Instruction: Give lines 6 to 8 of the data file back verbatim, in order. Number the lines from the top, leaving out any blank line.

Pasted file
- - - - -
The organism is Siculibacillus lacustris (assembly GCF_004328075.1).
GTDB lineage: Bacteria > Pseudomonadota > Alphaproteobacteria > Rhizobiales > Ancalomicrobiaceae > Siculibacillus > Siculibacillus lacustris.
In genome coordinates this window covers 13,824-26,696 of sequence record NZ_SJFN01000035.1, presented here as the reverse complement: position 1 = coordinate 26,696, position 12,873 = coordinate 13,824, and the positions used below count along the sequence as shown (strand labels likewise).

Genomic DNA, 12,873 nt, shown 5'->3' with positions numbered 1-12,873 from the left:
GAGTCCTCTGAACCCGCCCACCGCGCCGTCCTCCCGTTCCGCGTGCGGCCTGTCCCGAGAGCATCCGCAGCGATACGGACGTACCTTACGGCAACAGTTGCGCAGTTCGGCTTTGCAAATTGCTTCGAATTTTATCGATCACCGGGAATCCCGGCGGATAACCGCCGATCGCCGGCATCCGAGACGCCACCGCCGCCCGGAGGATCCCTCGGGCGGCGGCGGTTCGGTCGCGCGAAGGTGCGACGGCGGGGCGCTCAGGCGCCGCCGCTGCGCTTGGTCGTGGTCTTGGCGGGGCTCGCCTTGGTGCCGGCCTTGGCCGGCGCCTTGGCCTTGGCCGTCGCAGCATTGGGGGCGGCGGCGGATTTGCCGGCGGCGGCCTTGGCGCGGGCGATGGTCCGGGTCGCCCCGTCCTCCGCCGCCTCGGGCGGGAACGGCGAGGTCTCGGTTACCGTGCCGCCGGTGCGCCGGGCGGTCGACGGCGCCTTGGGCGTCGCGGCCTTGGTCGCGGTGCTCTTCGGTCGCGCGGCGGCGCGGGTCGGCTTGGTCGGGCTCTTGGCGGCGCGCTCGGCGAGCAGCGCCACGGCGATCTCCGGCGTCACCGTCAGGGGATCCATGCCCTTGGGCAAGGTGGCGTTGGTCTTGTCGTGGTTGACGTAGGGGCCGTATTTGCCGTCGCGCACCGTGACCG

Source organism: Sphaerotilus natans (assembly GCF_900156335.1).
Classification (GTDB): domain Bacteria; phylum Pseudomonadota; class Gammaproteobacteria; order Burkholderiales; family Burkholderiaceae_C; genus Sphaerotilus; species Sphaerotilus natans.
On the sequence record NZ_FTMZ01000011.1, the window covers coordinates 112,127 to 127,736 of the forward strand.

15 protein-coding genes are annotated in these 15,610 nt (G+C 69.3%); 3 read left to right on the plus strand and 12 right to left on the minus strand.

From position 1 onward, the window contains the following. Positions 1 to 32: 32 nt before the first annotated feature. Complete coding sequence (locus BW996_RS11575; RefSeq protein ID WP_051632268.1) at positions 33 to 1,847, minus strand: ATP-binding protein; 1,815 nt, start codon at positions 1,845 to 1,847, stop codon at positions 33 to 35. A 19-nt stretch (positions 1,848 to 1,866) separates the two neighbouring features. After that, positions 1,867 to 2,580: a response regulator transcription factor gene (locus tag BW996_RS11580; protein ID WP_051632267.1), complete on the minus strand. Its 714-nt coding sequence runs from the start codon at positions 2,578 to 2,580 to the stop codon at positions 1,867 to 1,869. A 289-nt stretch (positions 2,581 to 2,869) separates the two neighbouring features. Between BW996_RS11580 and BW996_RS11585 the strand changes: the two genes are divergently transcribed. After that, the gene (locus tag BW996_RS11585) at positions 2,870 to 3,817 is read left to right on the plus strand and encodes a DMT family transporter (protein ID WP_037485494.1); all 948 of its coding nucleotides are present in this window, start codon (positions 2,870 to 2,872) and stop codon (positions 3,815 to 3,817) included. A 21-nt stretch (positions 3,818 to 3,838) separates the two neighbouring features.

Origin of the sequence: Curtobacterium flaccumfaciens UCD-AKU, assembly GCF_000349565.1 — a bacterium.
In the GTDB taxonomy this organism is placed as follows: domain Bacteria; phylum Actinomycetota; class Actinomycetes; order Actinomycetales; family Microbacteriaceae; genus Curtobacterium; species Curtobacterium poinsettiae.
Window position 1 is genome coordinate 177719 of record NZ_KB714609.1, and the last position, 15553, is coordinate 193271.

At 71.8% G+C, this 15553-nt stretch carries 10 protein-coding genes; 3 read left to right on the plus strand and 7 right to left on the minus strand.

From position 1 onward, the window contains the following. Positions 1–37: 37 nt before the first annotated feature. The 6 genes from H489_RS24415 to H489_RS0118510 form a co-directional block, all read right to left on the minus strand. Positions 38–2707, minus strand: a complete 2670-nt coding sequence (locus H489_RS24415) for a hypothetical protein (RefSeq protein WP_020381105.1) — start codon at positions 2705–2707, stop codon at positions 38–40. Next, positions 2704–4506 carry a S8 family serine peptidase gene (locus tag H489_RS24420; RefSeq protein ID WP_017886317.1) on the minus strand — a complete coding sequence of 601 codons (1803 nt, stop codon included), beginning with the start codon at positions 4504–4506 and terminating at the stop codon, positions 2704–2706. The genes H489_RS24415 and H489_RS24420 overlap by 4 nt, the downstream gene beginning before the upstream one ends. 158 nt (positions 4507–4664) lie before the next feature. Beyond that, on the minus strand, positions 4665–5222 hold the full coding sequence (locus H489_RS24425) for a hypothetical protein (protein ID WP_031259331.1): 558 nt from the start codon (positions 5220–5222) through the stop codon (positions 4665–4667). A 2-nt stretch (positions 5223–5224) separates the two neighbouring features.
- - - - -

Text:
Source organism: Sphaerotilus natans (assembly GCF_900156335.1).
Classification (GTDB): domain Bacteria; phylum Pseudomonadota; class Gammaproteobacteria; order Burkholderiales; family Burkholderiaceae_C; genus Sphaerotilus; species Sphaerotilus natans.
On the sequence record NZ_FTMZ01000011.1, the window covers coordinates 112,127 to 127,736 of the forward strand.